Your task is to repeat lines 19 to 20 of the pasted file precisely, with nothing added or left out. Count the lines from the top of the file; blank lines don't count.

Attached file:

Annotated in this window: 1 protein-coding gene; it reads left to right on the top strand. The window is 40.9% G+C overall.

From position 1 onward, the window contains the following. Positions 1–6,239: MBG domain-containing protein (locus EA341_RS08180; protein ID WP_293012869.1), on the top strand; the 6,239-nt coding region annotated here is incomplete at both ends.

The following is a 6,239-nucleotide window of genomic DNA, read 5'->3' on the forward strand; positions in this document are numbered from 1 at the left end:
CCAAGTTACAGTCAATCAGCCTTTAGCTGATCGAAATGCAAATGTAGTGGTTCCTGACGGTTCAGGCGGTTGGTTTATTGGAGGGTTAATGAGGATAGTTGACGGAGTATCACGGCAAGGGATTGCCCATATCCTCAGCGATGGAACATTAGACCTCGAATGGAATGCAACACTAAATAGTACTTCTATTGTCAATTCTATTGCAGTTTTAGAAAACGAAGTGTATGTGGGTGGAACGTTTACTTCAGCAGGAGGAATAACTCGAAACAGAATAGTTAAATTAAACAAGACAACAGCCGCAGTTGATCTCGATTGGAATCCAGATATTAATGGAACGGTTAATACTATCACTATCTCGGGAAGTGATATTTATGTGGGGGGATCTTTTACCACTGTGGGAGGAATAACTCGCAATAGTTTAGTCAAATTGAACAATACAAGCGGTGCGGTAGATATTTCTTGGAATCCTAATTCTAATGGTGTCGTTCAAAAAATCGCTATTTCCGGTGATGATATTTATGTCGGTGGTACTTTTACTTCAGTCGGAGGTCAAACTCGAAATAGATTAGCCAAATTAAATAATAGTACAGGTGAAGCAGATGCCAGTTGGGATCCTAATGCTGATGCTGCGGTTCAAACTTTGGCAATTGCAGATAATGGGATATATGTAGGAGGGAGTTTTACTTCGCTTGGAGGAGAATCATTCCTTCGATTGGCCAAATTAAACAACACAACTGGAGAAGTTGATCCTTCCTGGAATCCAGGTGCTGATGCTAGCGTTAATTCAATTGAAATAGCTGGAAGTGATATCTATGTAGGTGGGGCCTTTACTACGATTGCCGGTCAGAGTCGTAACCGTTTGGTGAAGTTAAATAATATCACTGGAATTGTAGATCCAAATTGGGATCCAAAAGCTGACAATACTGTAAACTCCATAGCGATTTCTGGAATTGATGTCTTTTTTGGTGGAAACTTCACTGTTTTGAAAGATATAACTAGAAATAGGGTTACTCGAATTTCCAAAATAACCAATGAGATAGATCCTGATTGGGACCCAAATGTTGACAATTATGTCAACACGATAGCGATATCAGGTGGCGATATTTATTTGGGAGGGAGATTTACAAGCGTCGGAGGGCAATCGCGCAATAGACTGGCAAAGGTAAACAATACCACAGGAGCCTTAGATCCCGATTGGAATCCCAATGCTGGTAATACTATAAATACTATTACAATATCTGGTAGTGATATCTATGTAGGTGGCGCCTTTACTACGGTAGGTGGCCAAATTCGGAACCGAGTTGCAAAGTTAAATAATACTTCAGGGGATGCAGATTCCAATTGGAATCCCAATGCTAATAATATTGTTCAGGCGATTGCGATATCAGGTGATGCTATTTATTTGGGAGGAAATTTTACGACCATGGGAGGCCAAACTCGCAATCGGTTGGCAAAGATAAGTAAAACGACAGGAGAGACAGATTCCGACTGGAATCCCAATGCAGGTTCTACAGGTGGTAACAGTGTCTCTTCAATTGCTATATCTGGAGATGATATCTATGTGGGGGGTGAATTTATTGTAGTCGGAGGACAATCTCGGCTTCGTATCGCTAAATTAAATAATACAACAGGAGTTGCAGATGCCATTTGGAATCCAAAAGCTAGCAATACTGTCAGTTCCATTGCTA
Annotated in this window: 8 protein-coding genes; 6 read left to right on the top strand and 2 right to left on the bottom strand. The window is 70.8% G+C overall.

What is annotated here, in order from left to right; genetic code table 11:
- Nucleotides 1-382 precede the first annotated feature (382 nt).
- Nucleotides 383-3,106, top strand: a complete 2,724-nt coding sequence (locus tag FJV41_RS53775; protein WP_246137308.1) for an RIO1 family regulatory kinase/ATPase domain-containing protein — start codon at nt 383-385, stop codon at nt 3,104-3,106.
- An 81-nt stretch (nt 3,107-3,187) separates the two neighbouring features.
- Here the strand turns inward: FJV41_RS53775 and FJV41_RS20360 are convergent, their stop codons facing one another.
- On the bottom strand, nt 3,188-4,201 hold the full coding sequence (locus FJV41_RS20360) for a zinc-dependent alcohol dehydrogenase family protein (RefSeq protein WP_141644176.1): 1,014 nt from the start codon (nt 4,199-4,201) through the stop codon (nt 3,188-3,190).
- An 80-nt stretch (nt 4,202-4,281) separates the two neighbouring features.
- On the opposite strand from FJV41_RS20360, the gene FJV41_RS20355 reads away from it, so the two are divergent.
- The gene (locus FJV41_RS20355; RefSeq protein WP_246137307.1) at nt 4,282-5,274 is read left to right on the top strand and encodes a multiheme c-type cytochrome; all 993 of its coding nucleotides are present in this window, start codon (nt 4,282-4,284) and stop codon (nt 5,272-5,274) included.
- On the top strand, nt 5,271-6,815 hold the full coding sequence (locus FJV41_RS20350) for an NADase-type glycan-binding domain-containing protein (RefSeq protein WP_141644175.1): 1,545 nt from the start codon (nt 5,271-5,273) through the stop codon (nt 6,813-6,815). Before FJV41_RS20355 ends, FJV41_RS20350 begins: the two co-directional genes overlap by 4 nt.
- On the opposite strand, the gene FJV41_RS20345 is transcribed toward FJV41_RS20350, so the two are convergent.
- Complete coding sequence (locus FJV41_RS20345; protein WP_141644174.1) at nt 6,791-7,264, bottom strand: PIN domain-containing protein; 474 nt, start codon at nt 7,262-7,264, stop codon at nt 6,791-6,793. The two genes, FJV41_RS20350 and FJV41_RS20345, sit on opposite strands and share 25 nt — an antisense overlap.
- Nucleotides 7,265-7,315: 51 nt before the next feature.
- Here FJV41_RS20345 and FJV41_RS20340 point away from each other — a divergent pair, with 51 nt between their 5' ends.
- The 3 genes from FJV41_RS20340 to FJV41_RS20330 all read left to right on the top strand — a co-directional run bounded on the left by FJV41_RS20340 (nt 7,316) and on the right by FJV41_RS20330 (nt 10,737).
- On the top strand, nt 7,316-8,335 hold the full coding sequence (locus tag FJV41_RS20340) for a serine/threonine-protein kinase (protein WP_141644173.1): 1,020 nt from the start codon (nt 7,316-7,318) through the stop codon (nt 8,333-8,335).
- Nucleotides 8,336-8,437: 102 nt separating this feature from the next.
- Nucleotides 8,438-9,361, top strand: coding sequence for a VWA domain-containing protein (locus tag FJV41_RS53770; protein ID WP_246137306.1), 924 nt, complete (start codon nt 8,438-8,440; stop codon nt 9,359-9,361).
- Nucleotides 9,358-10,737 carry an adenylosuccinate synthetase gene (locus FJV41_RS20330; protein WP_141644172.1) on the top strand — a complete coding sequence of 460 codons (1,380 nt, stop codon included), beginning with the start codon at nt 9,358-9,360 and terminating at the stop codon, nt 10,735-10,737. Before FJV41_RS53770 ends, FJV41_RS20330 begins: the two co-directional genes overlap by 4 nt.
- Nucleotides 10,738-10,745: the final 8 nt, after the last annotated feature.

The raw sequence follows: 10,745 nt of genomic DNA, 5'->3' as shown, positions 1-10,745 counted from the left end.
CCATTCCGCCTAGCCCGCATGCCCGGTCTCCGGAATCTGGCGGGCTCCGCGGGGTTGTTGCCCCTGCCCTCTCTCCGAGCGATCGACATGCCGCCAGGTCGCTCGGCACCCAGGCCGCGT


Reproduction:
- Here FJV41_RS20345 and FJV41_RS20340 point away from each other — a divergent pair, with 51 nt between their 5' ends.
- The 3 genes from FJV41_RS20340 to FJV41_RS20330 all read left to right on the top strand — a co-directional run bounded on the left by FJV41_RS20340 (nt 7,316) and on the right by FJV41_RS20330 (nt 10,737).